Prosecutor calls on federal magistrate to admonish Whitey Bulger defense lawyer for remarks to the press

A federal prosecutor called on a US District Court magistrate Friday to admonish the lawyer for James “Whitey” Bulger for his recent remarks to the press, complaining that the lawyer is trying to influence potential jurors in Bulger’s upcoming racketeering trial.

Magistrate Judge Marianne Bowler stopped short of admonishing the attorney, J.W. Carney Jr., but she asked him to reread a federal rule that governs how members of the court should deal with the media. The rule forbids lawyers from using publicity as litigation strategy.

Last month, Carney told reporters Bulger intends to take the stand in his defense, in the hope of convincing a jury that federal officials once granted him immunity for his many crimes because he was a long-time FBI informant.

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“I will ask you to respect” the rule, Bowler said.

Carney said he was answering reporters’ questions truthfully and would continue to do so.

“The US attorney’s office has spent the last 17 years demonizing James Bulger,” Carney said. “I don’t convene press conferences. I don’t issue press releases ... The government is charging that I’m poisoning the jury pool? Your honor, that doesn’t even pass the laugh test.”

The exchange came at the end of a tense, hourlong hearing in federal court where lawyers for Bulger, who is accused of participating in 19 murders, accused federal prosecutors of wasting time by handing over onerous amounts of discovery documents that in many cases were multiple copies of the same document. Some of those multiple copies are redacted in different places, making it difficult for the defense to figure out which pages are relevant. The defense has received 360,000 pages of evidence from the federal government.

The trial is scheduled to start in March 2013.

Bulger and his girlfriend, Catherine Greig, were fugitives for more than 16 years before their arrest in June 2011 in Santa Monica, Calif. Greig pleaded guilty in June to harboring a fugitive and was sentenced to eight years in prison.

The defense also complained that US Attorney Carmen Ortiz’s office is intentionally violating court orders governing what documents must be protected from public disclosure.

Federal officials have set aside 244,000 pages as protected documents, saying they can be disclosed only to Bulger’s defense team and not to the public. Some of those documents are newspaper articles and information found in books written about Bulger, defense attorney Henry Brennan, argued.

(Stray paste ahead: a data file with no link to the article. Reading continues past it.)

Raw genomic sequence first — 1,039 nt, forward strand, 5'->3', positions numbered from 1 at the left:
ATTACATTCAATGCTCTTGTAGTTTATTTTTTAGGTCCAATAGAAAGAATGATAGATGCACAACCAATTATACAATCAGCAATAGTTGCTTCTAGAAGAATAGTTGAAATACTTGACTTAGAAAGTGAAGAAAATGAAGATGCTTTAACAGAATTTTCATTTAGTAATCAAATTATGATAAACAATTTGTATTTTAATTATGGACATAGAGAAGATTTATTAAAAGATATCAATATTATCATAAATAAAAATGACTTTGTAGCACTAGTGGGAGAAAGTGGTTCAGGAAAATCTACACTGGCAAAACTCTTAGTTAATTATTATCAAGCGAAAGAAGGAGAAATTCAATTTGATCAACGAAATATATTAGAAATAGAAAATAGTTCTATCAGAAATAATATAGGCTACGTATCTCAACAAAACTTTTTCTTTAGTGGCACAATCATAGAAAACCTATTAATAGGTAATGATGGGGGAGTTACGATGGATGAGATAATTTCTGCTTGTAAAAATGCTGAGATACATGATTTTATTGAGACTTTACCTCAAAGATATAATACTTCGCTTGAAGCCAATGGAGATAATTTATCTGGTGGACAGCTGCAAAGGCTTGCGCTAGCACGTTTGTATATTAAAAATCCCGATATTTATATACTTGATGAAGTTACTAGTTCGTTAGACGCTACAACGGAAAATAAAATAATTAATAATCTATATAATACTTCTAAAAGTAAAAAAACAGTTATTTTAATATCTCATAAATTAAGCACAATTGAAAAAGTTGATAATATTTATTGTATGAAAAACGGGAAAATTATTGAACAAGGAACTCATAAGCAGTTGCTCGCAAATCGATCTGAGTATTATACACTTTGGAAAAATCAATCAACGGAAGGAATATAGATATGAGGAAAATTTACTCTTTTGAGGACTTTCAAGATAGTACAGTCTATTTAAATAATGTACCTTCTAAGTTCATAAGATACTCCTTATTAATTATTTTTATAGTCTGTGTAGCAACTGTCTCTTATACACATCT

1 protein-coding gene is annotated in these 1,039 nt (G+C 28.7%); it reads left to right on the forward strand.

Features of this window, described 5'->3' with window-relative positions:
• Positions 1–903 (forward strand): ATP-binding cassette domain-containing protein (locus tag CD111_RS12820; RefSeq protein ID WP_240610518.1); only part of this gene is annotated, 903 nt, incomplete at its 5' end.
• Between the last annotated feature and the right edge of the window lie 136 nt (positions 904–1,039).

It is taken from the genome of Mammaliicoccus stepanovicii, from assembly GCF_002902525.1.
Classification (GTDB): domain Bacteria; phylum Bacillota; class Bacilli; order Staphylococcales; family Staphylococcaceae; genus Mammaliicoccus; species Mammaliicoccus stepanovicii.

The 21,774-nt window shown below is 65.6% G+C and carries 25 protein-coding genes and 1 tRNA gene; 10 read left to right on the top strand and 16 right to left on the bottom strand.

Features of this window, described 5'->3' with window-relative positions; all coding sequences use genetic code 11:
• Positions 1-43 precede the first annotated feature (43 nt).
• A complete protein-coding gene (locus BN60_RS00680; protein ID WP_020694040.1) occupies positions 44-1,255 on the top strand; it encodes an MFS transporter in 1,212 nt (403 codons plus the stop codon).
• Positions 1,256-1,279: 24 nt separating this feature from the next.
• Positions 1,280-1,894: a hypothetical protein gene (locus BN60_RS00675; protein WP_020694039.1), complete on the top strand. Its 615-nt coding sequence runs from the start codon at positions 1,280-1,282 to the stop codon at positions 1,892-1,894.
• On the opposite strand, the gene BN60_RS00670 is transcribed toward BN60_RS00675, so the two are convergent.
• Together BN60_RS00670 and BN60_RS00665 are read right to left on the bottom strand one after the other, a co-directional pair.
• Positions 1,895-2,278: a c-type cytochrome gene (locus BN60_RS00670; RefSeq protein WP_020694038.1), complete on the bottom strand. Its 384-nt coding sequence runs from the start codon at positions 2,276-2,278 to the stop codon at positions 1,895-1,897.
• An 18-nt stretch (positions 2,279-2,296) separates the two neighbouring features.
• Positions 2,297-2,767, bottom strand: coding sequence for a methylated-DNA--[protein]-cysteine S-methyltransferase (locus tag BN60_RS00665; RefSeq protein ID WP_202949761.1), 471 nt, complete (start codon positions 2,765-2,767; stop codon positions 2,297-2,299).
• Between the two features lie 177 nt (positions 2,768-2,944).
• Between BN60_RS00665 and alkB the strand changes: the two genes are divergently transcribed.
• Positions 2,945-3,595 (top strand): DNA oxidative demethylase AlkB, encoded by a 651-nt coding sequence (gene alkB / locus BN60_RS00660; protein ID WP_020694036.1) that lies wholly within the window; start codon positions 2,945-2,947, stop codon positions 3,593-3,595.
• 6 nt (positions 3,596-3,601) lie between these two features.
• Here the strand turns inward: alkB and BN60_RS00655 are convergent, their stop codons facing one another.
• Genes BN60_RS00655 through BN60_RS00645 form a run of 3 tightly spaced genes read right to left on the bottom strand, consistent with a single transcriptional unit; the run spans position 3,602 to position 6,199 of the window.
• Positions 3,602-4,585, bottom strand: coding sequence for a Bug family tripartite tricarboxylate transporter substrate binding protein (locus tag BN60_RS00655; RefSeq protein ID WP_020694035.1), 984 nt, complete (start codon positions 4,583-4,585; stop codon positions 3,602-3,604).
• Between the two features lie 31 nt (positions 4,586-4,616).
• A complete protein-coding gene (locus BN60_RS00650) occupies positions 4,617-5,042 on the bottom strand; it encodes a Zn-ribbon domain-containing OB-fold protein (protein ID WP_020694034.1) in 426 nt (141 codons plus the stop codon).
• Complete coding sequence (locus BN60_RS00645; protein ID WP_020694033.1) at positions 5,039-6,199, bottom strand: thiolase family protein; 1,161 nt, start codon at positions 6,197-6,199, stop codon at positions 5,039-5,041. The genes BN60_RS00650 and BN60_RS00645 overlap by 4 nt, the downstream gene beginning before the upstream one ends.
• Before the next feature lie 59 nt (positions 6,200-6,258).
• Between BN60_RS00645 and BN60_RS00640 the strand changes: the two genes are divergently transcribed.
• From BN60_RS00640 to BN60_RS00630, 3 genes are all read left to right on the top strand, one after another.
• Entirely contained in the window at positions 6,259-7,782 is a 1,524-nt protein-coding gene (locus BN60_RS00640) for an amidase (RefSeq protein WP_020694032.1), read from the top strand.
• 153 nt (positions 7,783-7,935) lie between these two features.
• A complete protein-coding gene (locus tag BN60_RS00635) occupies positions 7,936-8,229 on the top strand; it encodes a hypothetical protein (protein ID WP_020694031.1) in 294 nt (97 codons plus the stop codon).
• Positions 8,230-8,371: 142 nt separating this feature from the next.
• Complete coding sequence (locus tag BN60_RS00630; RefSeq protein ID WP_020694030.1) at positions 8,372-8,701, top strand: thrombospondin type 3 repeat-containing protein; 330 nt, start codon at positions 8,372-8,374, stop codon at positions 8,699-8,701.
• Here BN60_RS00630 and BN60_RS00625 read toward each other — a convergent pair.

“They dump years and years of litigation on our laps,” he said. “There is no order. There is no reason why some documents are redacted.”

Assistant US Attorney Brian Kelly charged that the defense was trying to delay the trial by filing motion after motion complaining about the way the discovery has been provided.

The defense strategy, Kelly said, seems to be “you give us everything and we’ll complain when you do.”

As the case drags on, Kelly said he is increasingly worried about the health of prosecution witnesses, many of whom are elderly. One witness, Bulger’s one-time girlfriend, Teresa Stanley, died last month. Bulger turned 83 on Sept. 3.

“The defendant is old. The witnesses are old,” Kelly said. “Frankly, the prosecutors are getting old.”

“As long as you don’t say that the judges are getting old,” Bowler retorted.

Despite Brennan’s protests, Bowler said the government had complied with her orders for releasing discovery and it was now up to the defense to sift through the documents.

“Part of this is a problem you brought upon yourselves because you asked for [documents] to be produced in every which way they can be produced,” she said.

She advised the defense to meet with prosecutors and discuss the most crucial pieces of discovery they believe need clarity. She also asked prosecutors to list which documents have information that needs to be protected from the public, such as informants’ names or grand jury minutes.

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